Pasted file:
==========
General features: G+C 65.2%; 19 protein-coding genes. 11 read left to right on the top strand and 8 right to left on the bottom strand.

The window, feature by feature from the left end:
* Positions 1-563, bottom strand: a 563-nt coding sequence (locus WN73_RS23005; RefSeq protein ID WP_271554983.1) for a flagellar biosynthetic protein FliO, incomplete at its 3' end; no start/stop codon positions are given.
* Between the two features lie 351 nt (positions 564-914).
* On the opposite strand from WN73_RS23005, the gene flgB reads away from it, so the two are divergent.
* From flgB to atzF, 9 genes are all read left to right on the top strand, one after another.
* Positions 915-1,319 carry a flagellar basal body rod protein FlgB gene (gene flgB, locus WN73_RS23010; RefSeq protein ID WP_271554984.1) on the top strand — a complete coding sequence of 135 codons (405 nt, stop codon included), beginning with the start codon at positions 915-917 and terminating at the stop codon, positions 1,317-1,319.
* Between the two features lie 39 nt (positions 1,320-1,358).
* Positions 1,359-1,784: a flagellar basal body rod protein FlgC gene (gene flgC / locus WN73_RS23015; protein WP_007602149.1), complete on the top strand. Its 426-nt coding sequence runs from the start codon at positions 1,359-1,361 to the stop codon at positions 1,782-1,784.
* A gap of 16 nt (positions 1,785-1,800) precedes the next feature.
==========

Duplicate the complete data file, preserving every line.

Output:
General features: G+C 65.2%; 19 protein-coding genes. 11 read left to right on the top strand and 8 right to left on the bottom strand.

The window, feature by feature from the left end:
* Positions 1-563, bottom strand: a 563-nt coding sequence (locus WN73_RS23005; RefSeq protein ID WP_271554983.1) for a flagellar biosynthetic protein FliO, incomplete at its 3' end; no start/stop codon positions are given.
* Between the two features lie 351 nt (positions 564-914).
* On the opposite strand from WN73_RS23005, the gene flgB reads away from it, so the two are divergent.
* From flgB to atzF, 9 genes are all read left to right on the top strand, one after another.
* Positions 915-1,319 carry a flagellar basal body rod protein FlgB gene (gene flgB, locus WN73_RS23010; RefSeq protein ID WP_271554984.1) on the top strand — a complete coding sequence of 135 codons (405 nt, stop codon included), beginning with the start codon at positions 915-917 and terminating at the stop codon, positions 1,317-1,319.
* Between the two features lie 39 nt (positions 1,320-1,358).
* Positions 1,359-1,784: a flagellar basal body rod protein FlgC gene (gene flgC / locus WN73_RS23015; protein WP_007602149.1), complete on the top strand. Its 426-nt coding sequence runs from the start codon at positions 1,359-1,361 to the stop codon at positions 1,782-1,784.
* A gap of 16 nt (positions 1,785-1,800) precedes the next feature.